The unit aims to enable students to make progress towards meeting some of the learning outcomes described in outcomes for graduates (2018) relevant to ‘The Doctor as a Scholar and Scientist’ and ‘the Doctor as a Professional’. The specific aims of this unit are that students should understand the structure and function of the human cardiovascular system, how its condition is assessed, how cardiovascular function is altered in common diseases, and begin to understand the basis of management of cardiovascular disorders.

The unit aims to enable students to make progress towards meeting some of the learning outcomes described in outcomes for graduates (2018) relevant to ‘The Doctor as a Scholar and Scientist’, 'The Doctor as a Practitioner; and 'The Doctor as a Professional'. The specific aim is to enable students to develop an understanding of the structure and function of the respiratory system, how it is affected by common diseases, how its condition may be assessed and the basic principles of treatment of respiratory disorders.

The unit aims to enable students to make progress towards meeting some of the learning outcomes described in outcomes for graduates (2018) relevant to 'The Doctor as a Scholar and Scientist' and 'The Doctor as a Professional'. The specific aims of this third term unit are that students should have sufficient knowledge of the macroscopic and microscopic structure of the urinary tract to understand normal function and common clinical abnormalities. Secondly, students should appreciate the role of the kidney in controlling the volume and composition of body fluid and the way in which they respond to departures from normal parameters of volume, electrolyte concentration and systemic haemodynamics. Thirdly, they should understand as much detail of renal cellular function as will allow them to appreciate the basis of relevant therapeutics, and fourthly, they should be able to describe normal micturition, the reasons for oliguria, and such common conditions as glomerulonephritis, pyelonephritis, urinary tract infection, haematuria, proteinuria and acute and chronic renal failure.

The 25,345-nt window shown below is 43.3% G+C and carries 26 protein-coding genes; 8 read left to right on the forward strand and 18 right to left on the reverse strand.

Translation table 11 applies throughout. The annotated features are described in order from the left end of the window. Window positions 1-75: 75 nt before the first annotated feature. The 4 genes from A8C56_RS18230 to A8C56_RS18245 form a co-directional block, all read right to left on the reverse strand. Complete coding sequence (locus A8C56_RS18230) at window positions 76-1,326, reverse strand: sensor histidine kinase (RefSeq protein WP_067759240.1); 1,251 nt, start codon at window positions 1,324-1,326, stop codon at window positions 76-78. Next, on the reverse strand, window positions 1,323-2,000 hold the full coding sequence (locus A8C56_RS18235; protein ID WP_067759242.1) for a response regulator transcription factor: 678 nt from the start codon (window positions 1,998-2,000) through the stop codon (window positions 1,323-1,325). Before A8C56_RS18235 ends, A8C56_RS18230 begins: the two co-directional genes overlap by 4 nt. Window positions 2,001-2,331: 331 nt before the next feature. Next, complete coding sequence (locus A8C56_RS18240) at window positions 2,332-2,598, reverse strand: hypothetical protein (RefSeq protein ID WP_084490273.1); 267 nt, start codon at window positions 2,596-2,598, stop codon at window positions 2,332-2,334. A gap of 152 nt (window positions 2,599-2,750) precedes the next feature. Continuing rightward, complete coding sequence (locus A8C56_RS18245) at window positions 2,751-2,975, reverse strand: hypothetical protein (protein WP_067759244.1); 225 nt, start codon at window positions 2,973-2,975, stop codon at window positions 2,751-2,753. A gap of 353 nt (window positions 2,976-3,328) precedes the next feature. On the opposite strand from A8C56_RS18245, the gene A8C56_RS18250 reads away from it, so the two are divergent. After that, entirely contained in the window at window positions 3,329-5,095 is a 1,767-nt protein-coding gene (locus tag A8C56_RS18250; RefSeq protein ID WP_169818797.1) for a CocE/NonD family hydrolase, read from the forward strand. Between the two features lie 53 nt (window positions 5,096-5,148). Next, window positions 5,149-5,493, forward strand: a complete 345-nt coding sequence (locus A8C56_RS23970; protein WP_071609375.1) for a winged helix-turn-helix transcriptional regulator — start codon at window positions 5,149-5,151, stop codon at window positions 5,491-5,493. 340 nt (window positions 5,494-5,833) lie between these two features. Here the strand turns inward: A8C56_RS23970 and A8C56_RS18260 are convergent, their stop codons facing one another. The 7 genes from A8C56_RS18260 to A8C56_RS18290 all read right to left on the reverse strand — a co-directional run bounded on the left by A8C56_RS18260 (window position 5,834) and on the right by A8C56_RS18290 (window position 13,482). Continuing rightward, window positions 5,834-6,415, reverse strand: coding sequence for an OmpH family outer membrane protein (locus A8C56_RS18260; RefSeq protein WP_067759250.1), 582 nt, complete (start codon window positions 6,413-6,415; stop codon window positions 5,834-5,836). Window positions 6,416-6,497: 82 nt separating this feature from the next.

The unit aims to enable students to make progress towards meeting some of the learning outcomes described in outcomes for graduates (2018) relevant to ‘The Doctor as a Scholar and Scientist’ and ‘the Doctor as a Professional’. The specific aim is to introduce students to major psychological factors involved with health, illness and medical care. After an introduction to stereotypical thinking and prejudice, students will be challenged to reflect upon their own responses to various aspects of human diversity in the context of their role as doctor and how they need to manage these responses in order to fulfil their professional obligations. Students will be introduced to psychological theories of health related behaviour and reflect on implications for practice. They will have the opportunity to develop an understanding of how people might respond and adapt to diagnosis, treatment, and living with chronic illness, and to dying and bereavement. They will also be introduced to models of good practice in communicating with patients in difficult circumstances, such as breaking bad news. Students will be introduced to the use of reflective practice and its benefits.

The unit aims to enable students to make progress towards meeting some of the learning outcomes described in outcomes for graduates (2018) relevant to ‘The Doctor as a Scholar and Scientist’ and ‘the Doctor as a Professional’. The specific aims are to enable students to carry out a patient-centred consultation and interpret the findings to generate appropriate working diagnoses and to enable students to take and record a history from a patient, perform a physical examination of the main systems of the body and understand the importance of the patient perspective in diagnosing and managing patient problems.

Clinical Skills Foundation Course Unit Specification.pdfClinical Skills Foundation Course Unit Specification.pdf